His batting, too, has been hampered by a selection policy that saw him bat as low as eight in the Caribbean. That, plainly, is ridiculous. If he is to play in the Test XI, you have to play to his strongest suit; his batting. His return of 474 runs in eight Tests at an average of 52.66 represents the highest average of any player in history with over 400 runs, yet to register a century.

And he won’t get too many opportunities batting at eight.

Whilst he is a leading light of the ODI revolution currently sweeping through the England side, his keeping, if that is to be his long term role, would have been better served with some practice keeping for his County, Lancashire. That, after all, was the sole reason for him leaving his home County, Somerset.

Craig Kieswetter was the preferred gloveman of the Cider Boys. Buttler was forced to move north to get exposure to keeping in four day cricket. He was swiftly making his Test debut before he’d even sized up his gloves at Lancashire. Instead he has been left to learn his trade on the most demanding platform of them all: Test cricket.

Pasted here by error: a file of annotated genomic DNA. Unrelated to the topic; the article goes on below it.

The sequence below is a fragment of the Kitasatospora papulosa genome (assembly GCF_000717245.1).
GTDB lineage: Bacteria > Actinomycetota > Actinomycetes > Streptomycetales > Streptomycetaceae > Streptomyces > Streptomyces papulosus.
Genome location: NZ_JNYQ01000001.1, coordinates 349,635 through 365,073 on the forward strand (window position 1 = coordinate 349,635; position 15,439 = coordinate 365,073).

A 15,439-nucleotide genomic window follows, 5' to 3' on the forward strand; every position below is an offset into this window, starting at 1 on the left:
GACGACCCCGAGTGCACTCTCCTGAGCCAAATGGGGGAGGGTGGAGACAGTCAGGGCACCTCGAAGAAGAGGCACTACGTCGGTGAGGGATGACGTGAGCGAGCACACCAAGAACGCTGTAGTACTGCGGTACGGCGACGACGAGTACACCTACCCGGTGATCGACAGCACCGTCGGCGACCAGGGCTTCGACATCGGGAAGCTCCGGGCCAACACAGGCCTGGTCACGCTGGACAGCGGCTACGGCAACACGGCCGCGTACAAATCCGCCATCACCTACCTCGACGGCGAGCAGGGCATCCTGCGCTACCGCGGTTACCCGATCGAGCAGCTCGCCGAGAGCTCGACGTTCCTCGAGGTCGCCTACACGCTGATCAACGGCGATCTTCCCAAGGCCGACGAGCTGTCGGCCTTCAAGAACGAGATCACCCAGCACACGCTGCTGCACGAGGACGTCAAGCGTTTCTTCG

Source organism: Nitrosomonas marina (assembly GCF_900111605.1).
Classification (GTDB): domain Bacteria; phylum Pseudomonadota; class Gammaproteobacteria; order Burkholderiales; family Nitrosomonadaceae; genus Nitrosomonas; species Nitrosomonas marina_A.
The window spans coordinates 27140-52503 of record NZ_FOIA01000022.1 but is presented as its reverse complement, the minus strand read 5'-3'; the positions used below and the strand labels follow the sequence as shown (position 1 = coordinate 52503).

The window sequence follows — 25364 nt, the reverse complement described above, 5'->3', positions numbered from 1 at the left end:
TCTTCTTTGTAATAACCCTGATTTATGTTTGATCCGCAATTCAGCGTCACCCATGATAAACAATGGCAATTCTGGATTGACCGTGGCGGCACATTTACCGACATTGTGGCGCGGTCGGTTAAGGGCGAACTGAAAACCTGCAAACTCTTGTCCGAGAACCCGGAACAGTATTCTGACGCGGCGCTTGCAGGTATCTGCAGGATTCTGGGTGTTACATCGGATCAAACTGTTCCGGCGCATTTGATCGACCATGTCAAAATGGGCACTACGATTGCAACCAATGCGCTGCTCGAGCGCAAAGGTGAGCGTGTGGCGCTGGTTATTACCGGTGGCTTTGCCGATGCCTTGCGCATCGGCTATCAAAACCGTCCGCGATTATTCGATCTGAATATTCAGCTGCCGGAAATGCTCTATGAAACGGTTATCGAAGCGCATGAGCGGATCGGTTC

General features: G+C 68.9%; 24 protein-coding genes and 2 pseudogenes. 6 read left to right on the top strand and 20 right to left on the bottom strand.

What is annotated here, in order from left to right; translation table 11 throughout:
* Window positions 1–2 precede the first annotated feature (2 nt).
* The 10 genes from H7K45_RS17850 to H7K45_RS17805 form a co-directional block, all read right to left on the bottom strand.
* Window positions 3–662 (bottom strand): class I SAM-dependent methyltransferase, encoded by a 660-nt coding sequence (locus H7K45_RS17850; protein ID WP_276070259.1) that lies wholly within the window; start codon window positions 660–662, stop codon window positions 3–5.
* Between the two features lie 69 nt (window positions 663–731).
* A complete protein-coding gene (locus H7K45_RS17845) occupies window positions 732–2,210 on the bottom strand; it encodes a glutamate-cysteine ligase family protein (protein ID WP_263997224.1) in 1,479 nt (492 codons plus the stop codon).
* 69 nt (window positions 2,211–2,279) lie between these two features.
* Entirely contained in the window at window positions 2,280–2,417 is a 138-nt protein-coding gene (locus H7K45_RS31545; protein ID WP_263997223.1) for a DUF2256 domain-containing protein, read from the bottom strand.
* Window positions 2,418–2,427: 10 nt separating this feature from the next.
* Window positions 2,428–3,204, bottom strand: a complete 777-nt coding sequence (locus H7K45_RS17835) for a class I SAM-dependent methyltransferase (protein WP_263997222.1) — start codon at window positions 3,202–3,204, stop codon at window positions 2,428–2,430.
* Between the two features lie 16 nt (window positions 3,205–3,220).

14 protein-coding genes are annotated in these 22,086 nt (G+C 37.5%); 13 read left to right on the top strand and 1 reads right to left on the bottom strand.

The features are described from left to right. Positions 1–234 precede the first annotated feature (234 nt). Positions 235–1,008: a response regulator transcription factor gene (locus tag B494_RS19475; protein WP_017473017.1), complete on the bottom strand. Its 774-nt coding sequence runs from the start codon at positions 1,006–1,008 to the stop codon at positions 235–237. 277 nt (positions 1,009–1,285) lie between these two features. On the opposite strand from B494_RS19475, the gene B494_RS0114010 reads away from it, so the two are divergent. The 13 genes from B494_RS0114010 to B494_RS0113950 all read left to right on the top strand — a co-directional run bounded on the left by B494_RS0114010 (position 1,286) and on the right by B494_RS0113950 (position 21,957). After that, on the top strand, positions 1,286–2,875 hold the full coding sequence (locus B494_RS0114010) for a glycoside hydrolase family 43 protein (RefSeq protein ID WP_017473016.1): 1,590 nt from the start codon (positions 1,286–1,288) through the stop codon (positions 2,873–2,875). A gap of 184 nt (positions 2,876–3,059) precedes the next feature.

That scarcely seems fair. Given that England have 17 Tests this year, could they not have selected a short-term specialist? Someone like James Foster? He could bat at eight and he wouldn’t have missed the stumping of Blackwood.

That would have given Buttler time to play red ball cricket for Lancashire and focus on batting at his brilliant best in England’s ODI side.

Buttler's keeping is far from the finished product. It seems unfair that he should be learning his trade in Test cricket and batting down the order

Buttler’s keeping is far from the finished product. It seems unfair that he should be learning his trade in Test cricket and batting down the order